In some cases, an ultrasound may be medically necessary. For example, if you have symptoms that may mean the pregnancy may not be in the uterus. Or if you’re not sure when your last period was. 

Sometimes, it happens that some providers ask for ultrasounds because they think that may make some people change their mind. You are always allowed to ask the provider to explain their reasons if they ask you for an ultrasound.

**Source: Alberta Health Care Insurance Plan

Be Aware of Anti-choice Activity

Crisis Pregnancy Centres (CPCs)

There are many groups in Canada who are anti-abortion. Some have facilities that are set up as places where you can get help if you are dealing with an unplanned pregnancy. These facilities are called Crisis Pregnancy Centres (CPCs). Many of these groups are connected to religious organizations, but they might not tell you that upfront. 

Because Crisis Pregnancy Centres are run by people who are anti-abortion, they try to convince people to not choose abortion. They do this by giving false, or misleading information. They may tell you about religious reasons not to choose abortion. They may also shame people, or pressure them to continue the pregnancy. 

Some CPCs look like health clinics because they offer medical services such as ultrasound. Some CPCs provide programs for new parents, or baby clothes and diapers. While this can be helpful to people choosing to continue their pregnancy, it is not okay to push people to make a specific decision. 

Deciding what to do about a pregnancy can be complicated. People deserve to have someone who will listen without judgement and support what they think is best. Everyone is entitled to decide their future for themselves. 

Tips for avoiding CPCs

If a nurse or doctor offers you a counselling referral when you asked for abortion, they may be sending you to a Crisis Pregnancy Centre.

If you decide to check out the referral: 

  • Ask what services they offer before giving them your personal information. 
  • If you’re not getting a clear answer, ask directly if they offer abortion care on site. 
  • Ask if the clinic has programs for new parents (abortion providers do not). 
  • Ask if the clinic is tied to a local church or religious organization. 
  • Know who the anti-choice groups and CPCs are in your area. Check out this list of known Anti-choice groups by the Abortion Rights Coalition of Canada (ARCC).

Abortion Cannot Be Reversed

You might hear some people talk about “abortion reversal” treatments. There is no medical treatment that has been approved by Health Canada to reverse abortion. Any treatment that claims to reverse abortion is potentially dangerous to your health. 

Abortion cannot be reversed. There is no medical treatment that can undo the effects of abortion pills you already took. 

Once you begin a medication abortion, the process can be stopped. This means that if you change your mind, you can choose not to finish taking the medications. Please talk to your healthcare provider if this is the case. 

If you are at all unsure about the abortion, there are lots of resources to support you in making the decision that is best for you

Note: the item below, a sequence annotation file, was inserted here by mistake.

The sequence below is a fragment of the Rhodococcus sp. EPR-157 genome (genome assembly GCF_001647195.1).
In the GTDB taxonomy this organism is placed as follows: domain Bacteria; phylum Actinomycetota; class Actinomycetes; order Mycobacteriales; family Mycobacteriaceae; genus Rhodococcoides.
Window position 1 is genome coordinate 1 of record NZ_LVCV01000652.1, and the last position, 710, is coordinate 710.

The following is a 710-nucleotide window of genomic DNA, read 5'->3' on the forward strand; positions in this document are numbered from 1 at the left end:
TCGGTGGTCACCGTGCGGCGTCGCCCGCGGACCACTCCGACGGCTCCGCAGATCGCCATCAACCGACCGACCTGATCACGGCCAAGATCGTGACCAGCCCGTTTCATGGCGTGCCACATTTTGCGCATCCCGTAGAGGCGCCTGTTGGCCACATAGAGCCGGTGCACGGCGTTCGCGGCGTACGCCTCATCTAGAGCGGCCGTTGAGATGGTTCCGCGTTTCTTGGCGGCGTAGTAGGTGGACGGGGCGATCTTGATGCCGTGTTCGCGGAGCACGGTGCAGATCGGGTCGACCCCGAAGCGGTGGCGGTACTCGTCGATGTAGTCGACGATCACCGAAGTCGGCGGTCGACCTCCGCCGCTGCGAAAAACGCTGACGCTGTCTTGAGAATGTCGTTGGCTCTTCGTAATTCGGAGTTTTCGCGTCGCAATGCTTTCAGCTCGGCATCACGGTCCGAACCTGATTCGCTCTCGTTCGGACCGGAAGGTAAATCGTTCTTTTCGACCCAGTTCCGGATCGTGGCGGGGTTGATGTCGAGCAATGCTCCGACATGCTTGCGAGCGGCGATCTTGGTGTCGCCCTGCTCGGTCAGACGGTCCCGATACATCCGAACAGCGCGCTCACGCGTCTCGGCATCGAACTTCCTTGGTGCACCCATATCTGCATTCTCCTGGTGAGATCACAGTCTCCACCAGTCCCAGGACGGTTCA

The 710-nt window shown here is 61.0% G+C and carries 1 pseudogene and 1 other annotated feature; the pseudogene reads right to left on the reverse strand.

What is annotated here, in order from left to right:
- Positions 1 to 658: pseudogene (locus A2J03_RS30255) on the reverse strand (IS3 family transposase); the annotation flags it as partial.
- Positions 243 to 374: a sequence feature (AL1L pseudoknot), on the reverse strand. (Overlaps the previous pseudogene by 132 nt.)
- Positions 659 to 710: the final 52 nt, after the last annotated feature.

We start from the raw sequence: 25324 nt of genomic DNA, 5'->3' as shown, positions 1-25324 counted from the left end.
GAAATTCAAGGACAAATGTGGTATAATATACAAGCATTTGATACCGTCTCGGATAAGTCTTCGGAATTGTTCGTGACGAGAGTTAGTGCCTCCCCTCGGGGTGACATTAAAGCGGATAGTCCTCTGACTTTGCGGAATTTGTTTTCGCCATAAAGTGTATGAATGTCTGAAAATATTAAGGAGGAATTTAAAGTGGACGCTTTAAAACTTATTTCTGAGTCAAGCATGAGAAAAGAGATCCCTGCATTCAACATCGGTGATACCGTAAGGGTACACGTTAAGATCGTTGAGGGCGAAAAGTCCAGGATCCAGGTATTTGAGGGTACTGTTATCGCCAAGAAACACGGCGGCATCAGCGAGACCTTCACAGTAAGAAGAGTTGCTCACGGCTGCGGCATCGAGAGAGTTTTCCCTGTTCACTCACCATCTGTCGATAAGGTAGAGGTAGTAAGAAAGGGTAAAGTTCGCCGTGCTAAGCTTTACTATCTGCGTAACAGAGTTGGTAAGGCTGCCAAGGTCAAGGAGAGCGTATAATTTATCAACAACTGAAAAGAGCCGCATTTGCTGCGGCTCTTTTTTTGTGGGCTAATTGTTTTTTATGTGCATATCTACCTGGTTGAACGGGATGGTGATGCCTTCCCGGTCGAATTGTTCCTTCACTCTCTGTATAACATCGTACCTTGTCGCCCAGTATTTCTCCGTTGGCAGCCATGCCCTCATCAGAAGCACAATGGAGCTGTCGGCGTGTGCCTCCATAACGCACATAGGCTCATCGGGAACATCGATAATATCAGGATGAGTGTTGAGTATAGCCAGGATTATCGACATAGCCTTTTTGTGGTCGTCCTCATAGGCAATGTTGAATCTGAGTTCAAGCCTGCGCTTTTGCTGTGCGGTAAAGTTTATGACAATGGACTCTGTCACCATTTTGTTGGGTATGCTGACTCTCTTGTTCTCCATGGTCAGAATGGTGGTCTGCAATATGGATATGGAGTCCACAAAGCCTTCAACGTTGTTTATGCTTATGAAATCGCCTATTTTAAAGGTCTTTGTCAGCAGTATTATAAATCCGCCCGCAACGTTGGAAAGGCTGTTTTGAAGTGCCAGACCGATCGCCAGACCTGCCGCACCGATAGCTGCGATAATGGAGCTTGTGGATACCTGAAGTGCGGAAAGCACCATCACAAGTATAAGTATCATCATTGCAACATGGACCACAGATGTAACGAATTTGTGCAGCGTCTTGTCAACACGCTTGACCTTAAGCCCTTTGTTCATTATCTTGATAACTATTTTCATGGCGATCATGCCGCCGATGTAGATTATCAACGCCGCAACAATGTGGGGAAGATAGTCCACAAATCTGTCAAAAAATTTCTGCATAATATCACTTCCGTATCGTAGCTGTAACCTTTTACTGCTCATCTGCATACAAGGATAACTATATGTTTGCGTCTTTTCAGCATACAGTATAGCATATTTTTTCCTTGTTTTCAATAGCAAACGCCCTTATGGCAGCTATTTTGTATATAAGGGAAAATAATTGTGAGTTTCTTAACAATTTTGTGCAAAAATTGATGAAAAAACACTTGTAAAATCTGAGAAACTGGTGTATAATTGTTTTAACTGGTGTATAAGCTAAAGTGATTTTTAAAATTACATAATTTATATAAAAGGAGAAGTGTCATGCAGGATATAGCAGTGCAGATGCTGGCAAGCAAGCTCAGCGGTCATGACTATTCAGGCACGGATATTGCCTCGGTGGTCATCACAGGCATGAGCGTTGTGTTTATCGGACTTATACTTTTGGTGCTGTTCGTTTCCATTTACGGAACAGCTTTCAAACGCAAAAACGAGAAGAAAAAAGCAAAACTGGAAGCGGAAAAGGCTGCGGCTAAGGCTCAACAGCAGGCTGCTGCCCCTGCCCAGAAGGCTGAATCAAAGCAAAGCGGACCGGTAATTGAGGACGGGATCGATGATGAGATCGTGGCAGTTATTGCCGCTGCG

When Healthcare Providers Deny Care

Healthcare providers are people, and they are entitled to their personal thoughts and feelings about abortion. Personal feelings or beliefs should not get in the way of providing medical care. There are rules about what doctors and nurses are expected to do if they do not want to do abortions.  

Family Doctors 

Doctors can refuse to provide abortion in Canada. 

In Alberta, British Columbia, P.E.I, Quebec, and Saskatchewan, doctors must ensure that people are offered access to another physician, or to information. This doesn’t mean they have to provide a referral to someone who can do abortion. 

In Ontario and Nova Scotia, doctors can refuse, but they are still responsible to ensure that you have access to someone else who can help you. 

According to the College of Physicians and Surgeons of Ontario and the College of Physicians and Surgeons of Nova Scotia, if a doctor is not willing to give you abortion services, they must: 

  1. Tell you that they are refusing because of personal and not medical reasons. 
  2. Give you a timely and “effective” referral. This means they need to direct you to another doctor or clinic who provides abortion. This should not be a counselling service, or a Crisis Pregnancy Centre. 


Nurse Practitioners 

Nurse practitioners can refuse to provide abortion in Canada.

In British Columbia and Manitoba, nurses can refuse, but they are still responsible to ensure that you have access to someone else who can help you. 

According to the British Columbia College of Nurses & Midwives, nurses must: 

  1. Not attempt to influence or change your decision 
  2. Work with their employer to ensure safe transfer of your care to a replacement provider 

According to the College of Registered Nurses of Manitoba, nurses must: 

  1. Make an effective referral 
  2. Document in the client health record the request for information, and resources given to the client

Resources for Health Professionals

You may want to share resources with your healthcare provider. You can find resources for health professionals here.

This information was produced as part of the Asking for an Abortion Pocket Guide, which provides facts and tips on how to ask a healthcare professional for Mifegymiso, the drug used for medication abortions.

Health Canada LogoCART Access for All Logo

The views expressed herein do not necessarily represent the views of Health Canada.